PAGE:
Birthdays are joyous events—unless you doubt you'll make it to the next one. That might be the case with President Obama's health care reform law. It turned two last week, but the Supreme Court is now hearing a challenge to the individual mandate, a central provision of the health reform law that will require all Americans to buy health coverage. If the court scraps it, Obamacare will be effectively dead.
The mandate is an affront to a free society, and the court's conservative justices know that. But their qualms about the limits of their own powers might prevent them from killing it. However, if there was ever a law that should override these qualms, it's this one.
The four liberal justices, all of whom are expected to vote lock-step for the mandate, suffer from no equivalent qualms—a telling fact. By contrast, among the conservatives, only Justice Clarence Thomas is considered a reliable "no" vote: He's an "originalist" who believes that the court's fundamental job is to ensure the fidelity of our laws to the Constitution.
The other four conservatives worry more about two additional things: Stare decisis, the idea that judges should refrain from overturning precedents, even wrong-headed ones; and "judicial modesty," the notion that the court needs to defer to Congress except in extreme cases.
Stare decisis concerns are not irrelevant because the court has given Congress expansive powers to regulate economic activity under the Commerce Clause that it can't just take away. The original sin here dates back to Wickard vs. Filburn in 1942, when the court upheld Uncle Sam's authority to prevent an Ohio farmer from producing wheat on his own farm to feed his own livestock because that would supposedly undercut federal efforts to boost national wheat prices.
Randy Barnett of Georgetown University, however, argues that despite Wickard's sorry jurisprudential lineage, there is no precedent for allowing Congress to regulate economic "inactivity." To date, Congress has only regulated economic activities that Americans choose to engage in. It has never required them to actually engage in an activity under the threat of fines. If the court lets this logic stand, notes Barnett, "Congress could constitutionally require every American to buy a new Chevy Impala every year."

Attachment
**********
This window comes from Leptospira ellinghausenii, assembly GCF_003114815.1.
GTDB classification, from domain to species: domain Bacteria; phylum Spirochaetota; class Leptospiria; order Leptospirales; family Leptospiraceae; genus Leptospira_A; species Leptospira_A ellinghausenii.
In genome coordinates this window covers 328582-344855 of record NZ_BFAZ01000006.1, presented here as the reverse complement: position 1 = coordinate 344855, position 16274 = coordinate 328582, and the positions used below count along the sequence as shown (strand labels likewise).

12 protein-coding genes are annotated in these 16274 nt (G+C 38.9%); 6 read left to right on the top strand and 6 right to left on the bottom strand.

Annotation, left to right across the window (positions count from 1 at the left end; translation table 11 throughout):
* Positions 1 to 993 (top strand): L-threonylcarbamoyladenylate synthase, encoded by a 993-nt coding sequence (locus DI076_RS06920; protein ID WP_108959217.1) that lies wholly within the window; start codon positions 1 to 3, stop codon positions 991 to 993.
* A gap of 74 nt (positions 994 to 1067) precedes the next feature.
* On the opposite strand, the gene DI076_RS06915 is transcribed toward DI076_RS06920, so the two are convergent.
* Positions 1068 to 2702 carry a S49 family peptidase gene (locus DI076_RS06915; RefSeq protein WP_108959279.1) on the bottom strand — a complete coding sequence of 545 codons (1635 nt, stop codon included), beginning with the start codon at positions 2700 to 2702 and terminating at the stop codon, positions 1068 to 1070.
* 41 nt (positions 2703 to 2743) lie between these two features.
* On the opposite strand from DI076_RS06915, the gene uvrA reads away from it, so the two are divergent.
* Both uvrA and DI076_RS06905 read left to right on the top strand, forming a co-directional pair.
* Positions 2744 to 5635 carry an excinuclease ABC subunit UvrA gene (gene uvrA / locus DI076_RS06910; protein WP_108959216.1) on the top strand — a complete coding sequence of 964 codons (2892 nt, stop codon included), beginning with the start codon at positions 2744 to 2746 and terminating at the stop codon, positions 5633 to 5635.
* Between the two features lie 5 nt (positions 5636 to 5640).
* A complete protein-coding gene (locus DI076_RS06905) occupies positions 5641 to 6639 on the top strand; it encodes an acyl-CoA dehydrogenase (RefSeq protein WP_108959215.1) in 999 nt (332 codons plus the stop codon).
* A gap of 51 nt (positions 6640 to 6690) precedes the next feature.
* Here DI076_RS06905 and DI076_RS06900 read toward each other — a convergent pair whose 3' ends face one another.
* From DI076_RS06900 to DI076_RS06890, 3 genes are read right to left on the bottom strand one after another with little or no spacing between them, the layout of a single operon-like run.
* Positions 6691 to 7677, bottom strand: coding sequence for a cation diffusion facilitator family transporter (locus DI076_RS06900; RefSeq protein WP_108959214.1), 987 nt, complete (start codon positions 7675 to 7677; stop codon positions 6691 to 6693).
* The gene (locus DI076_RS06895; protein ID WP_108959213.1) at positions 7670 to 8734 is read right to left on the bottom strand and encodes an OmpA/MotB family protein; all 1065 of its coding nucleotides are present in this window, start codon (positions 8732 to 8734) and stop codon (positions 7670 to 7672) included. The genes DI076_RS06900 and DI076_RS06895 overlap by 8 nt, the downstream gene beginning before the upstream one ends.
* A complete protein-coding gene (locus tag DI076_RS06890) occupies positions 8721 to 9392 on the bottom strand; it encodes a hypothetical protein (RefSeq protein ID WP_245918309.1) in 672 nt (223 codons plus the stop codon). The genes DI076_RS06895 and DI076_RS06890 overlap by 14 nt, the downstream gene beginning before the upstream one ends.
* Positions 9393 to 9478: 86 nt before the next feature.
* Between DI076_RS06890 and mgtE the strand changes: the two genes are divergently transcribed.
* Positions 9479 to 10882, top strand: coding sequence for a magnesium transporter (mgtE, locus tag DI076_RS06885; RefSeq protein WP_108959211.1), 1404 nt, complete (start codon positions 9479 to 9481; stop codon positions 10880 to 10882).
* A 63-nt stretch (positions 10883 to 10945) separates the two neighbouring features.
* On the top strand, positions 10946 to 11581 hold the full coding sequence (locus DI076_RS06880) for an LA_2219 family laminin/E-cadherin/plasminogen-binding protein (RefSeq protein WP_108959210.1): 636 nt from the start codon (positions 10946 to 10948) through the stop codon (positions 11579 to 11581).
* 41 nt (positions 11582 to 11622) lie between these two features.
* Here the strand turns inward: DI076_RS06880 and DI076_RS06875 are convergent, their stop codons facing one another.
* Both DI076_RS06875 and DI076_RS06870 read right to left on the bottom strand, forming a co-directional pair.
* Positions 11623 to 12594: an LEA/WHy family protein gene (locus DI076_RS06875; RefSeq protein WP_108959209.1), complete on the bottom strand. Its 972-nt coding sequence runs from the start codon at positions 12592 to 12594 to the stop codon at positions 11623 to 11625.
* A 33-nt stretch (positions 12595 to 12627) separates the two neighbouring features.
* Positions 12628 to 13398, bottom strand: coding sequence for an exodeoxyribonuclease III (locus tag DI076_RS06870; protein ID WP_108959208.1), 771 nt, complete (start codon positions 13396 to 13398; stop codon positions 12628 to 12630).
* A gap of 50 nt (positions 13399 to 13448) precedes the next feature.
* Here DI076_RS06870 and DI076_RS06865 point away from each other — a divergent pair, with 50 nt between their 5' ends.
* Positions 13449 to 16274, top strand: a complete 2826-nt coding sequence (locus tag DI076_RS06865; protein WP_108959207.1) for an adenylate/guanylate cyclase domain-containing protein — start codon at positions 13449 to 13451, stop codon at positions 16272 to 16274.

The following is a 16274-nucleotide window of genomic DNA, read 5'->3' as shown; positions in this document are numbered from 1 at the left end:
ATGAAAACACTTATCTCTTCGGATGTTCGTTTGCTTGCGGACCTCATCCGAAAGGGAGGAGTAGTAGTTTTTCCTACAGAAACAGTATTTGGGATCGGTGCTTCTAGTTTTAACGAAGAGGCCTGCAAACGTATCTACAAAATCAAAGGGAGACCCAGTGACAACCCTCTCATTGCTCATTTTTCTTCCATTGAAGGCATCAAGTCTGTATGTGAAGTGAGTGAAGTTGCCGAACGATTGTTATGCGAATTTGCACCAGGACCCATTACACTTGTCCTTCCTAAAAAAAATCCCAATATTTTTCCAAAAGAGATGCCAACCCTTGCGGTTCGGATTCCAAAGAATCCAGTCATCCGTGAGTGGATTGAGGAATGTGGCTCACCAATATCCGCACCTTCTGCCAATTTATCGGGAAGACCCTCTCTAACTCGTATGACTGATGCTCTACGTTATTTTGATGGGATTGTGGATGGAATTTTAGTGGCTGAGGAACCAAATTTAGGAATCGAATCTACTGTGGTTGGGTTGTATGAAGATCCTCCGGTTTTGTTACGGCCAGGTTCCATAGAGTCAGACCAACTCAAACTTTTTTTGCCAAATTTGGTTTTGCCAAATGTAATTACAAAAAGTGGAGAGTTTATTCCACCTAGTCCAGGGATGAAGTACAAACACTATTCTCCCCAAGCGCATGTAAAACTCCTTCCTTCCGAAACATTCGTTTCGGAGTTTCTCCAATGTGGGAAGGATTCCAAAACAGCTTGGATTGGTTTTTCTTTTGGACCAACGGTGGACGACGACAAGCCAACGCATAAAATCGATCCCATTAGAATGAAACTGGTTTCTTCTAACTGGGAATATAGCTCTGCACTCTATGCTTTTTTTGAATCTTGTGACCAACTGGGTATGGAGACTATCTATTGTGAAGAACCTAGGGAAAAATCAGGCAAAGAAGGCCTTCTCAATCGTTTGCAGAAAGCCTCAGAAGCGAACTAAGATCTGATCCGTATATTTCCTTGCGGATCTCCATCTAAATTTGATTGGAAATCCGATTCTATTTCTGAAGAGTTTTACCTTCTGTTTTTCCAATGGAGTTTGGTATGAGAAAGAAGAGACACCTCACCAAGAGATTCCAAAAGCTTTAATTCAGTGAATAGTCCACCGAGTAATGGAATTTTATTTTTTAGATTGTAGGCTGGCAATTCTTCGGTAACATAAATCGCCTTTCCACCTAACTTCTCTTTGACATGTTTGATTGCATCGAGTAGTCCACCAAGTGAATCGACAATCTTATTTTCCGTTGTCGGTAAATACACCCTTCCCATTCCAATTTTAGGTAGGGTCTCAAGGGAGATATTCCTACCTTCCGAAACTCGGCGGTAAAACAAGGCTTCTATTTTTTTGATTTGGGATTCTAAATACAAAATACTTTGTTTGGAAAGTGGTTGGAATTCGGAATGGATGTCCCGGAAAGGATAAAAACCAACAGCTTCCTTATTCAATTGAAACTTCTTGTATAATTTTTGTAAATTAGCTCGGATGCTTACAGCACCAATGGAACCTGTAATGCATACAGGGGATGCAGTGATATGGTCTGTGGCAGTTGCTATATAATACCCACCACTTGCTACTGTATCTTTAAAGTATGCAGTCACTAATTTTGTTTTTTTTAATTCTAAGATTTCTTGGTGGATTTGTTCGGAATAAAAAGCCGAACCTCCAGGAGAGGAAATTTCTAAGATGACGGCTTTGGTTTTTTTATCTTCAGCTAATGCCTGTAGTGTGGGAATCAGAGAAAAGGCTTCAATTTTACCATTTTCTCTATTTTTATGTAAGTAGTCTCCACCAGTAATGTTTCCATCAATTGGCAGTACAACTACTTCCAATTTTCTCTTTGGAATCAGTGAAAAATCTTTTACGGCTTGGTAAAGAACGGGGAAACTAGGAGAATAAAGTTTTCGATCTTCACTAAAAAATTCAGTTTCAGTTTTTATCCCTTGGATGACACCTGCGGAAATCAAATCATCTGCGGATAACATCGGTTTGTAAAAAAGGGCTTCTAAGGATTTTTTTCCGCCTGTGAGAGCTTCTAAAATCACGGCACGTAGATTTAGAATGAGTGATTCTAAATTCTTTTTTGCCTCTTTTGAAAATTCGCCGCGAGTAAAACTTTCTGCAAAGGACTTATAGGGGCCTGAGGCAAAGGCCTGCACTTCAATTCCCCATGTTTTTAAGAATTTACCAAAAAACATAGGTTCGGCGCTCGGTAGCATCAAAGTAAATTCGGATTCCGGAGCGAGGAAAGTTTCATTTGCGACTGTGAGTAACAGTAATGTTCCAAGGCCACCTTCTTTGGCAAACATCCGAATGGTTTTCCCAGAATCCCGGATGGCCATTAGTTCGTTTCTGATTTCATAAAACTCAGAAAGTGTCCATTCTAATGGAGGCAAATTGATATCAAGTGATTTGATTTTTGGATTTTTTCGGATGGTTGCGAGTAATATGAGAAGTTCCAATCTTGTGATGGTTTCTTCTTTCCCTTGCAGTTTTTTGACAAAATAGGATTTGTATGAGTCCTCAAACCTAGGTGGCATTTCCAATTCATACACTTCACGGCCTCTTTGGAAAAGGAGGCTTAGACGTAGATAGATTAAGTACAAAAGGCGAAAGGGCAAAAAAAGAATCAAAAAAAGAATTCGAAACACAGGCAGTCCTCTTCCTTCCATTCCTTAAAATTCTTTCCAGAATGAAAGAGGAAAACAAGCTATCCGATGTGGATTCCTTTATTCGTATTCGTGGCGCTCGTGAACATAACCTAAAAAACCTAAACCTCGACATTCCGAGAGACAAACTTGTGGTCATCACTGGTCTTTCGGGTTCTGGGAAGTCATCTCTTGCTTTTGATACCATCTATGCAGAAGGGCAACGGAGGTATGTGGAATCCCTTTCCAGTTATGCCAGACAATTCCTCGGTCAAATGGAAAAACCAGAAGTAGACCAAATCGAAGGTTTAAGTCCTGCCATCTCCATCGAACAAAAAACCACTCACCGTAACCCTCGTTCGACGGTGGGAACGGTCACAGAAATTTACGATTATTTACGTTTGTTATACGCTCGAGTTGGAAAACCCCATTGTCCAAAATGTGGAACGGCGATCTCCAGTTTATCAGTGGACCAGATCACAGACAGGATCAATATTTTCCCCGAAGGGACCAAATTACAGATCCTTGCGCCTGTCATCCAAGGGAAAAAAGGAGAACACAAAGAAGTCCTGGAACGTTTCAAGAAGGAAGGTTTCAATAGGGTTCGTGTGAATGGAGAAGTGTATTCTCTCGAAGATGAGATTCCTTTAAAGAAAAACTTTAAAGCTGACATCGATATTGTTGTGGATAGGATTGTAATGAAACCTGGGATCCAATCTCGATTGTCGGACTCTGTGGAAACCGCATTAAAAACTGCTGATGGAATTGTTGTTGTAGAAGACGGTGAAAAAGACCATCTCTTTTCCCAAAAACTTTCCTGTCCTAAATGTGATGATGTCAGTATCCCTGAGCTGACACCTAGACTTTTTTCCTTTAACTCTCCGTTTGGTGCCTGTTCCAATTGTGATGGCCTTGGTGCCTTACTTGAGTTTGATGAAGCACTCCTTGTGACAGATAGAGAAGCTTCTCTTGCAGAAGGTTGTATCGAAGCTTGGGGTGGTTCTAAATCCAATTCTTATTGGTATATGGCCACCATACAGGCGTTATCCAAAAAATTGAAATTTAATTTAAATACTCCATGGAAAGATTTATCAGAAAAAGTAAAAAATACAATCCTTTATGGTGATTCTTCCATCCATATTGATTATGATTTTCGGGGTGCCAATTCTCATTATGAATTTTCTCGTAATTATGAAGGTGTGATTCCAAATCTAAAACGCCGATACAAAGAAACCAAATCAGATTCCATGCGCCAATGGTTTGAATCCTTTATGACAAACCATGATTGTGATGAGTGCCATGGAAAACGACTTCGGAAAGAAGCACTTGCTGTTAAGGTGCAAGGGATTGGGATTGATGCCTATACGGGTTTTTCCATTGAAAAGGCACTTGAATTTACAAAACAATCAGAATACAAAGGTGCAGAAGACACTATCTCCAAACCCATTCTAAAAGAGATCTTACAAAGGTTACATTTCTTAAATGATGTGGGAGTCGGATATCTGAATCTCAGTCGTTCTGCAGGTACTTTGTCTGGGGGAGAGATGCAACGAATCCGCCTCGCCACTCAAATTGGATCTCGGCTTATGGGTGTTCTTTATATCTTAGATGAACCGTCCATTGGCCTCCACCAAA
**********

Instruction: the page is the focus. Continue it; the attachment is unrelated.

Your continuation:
That is a compelling rebuttal of stare decisis, but what about judicial modesty? Does nixing the individual mandate pose a big problem for this commitment? No.
Judicial modesty is certainly a virtue. It prevents courts from casually overturning laws enacted by a duly elected Congress and substituting the wishes of unelected judges for the will of the voters. But acts of Congress are not acts of God, never to be questioned. Indeed, to guard against the tyranny of the majority, Federalist 78 explicitly gave courts the authority to overturn laws that violated the constitutionally guaranteed rights of minorities.
But the problem with Obamacare is not that it represents the illicit wishes of a majority — it's that it doesn't represent majority wishes at all. According to recent polls, two-thirds of Americans want the individual mandate repealed. Indeed, the law has never enjoyed majority support. Still, the Democrat-controlled Congress shoved it down the public's throat through wildly unorthodox methods.
To overcome resistance within its own party, it used horse-trading so brazen that horse traders would be embarrassed. Remember the Louisiana Purchase? This deal bought Democratic Sen. Mary Landrieu's support by cleverly writing disaster relief rules so that only the Bayou State qualified for $100 million in aid. Then there was the Cornhusker Kickback. Public outrage forced Democrats to withdraw this deal. Otherwise, federal taxpayers would have been on the hook, forever, for the entire tab for Nebraska's Medicaid program in exchange for Sen. Ben Nelson's "yes" vote.
Despite all this, Democrats could not pass the law through normal parliamentary procedures. The election of Republican Scott Brown of Massachusetts to the seat left vacant by Sen. Ted Kennedy's death ensured that. Brown explicitly ran on a platform of stopping the Obamacare train wreck, and his election gave Senate Republicans the 41 votes they needed to filibuster the law.
The only way for Democrats to avoid the filibuster was for the House to pass the Senate version exactly as written to avoid another Senate vote. However, opposition to the Senate version ran so deep in the House that Democrats had to cut an eleventh-hour deal promising pro-life Democrats that the law's abortion-related provisions would be eliminated through a procedure called reconciliation. Under it, the House appended the pro-life revisions to an unrelated bill the Senate had already passed — one it could approve by a simple majority vote.
If such congressional transgressions against voters don't justify the jettisoning of judicial modesty, then what does? A formal burning of the Constitution by Congress? Still, 6th Circuit Judge Jeffery Sutton, a conservative believer in judicial modesty, couldn't bring himself last year to throw out Obamacare on grounds that the proper remedy for it lay at the ballot box, not the courthouse.
But even if the next Congress repeals Obamacare, Supremes who follow Sutton's logic and refuse to kill the individual mandate will still have created a standing precedent allowing Congress to regulate inactivity. This would provide the body a huge new opening to expand its powers.
The Supremes have a constitutional duty to check out-of-control government. Letting Obamacare live on because they have tied themselves in knots over judicial niceties would be an abdication of epic proportions.
Reason Foundation Senior Analyst Shikha Dalmia is a columnist at The Daily where this column originally appeared.